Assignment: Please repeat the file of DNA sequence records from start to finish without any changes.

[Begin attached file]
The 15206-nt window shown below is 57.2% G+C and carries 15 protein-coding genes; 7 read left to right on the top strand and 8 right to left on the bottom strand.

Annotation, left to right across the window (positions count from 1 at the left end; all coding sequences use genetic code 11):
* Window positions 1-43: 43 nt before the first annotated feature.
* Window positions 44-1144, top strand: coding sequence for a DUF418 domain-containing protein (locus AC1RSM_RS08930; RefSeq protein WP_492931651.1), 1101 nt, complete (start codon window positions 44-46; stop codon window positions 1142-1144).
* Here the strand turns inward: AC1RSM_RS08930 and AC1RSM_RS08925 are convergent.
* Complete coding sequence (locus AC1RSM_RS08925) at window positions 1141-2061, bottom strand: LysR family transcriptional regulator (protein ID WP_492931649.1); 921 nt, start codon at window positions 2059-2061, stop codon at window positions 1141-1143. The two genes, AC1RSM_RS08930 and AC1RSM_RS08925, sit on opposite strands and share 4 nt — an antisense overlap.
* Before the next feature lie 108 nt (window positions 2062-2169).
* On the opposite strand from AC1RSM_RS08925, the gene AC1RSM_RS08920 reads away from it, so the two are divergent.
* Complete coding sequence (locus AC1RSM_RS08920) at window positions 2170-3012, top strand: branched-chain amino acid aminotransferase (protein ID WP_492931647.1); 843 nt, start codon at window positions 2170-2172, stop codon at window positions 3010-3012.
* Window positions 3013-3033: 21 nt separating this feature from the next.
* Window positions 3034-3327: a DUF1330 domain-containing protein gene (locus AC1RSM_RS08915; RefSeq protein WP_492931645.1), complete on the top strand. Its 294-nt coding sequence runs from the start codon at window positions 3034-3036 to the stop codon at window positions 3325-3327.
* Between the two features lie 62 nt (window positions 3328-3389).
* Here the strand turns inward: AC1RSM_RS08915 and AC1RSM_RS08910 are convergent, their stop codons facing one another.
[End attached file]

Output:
The 15206-nt window shown below is 57.2% G+C and carries 15 protein-coding genes; 7 read left to right on the top strand and 8 right to left on the bottom strand.

Annotation, left to right across the window (positions count from 1 at the left end; all coding sequences use genetic code 11):
* Window positions 1-43: 43 nt before the first annotated feature.
* Window positions 44-1144, top strand: coding sequence for a DUF418 domain-containing protein (locus AC1RSM_RS08930; RefSeq protein WP_492931651.1), 1101 nt, complete (start codon window positions 44-46; stop codon window positions 1142-1144).
* Here the strand turns inward: AC1RSM_RS08930 and AC1RSM_RS08925 are convergent.
* Complete coding sequence (locus AC1RSM_RS08925) at window positions 1141-2061, bottom strand: LysR family transcriptional regulator (protein ID WP_492931649.1); 921 nt, start codon at window positions 2059-2061, stop codon at window positions 1141-1143. The two genes, AC1RSM_RS08930 and AC1RSM_RS08925, sit on opposite strands and share 4 nt — an antisense overlap.
* Before the next feature lie 108 nt (window positions 2062-2169).
* On the opposite strand from AC1RSM_RS08925, the gene AC1RSM_RS08920 reads away from it, so the two are divergent.
* Complete coding sequence (locus AC1RSM_RS08920) at window positions 2170-3012, top strand: branched-chain amino acid aminotransferase (protein ID WP_492931647.1); 843 nt, start codon at window positions 2170-2172, stop codon at window positions 3010-3012.
* Window positions 3013-3033: 21 nt separating this feature from the next.
* Window positions 3034-3327: a DUF1330 domain-containing protein gene (locus AC1RSM_RS08915; RefSeq protein WP_492931645.1), complete on the top strand. Its 294-nt coding sequence runs from the start codon at window positions 3034-3036 to the stop codon at window positions 3325-3327.
* Between the two features lie 62 nt (window positions 3328-3389).
* Here the strand turns inward: AC1RSM_RS08915 and AC1RSM_RS08910 are convergent, their stop codons facing one another.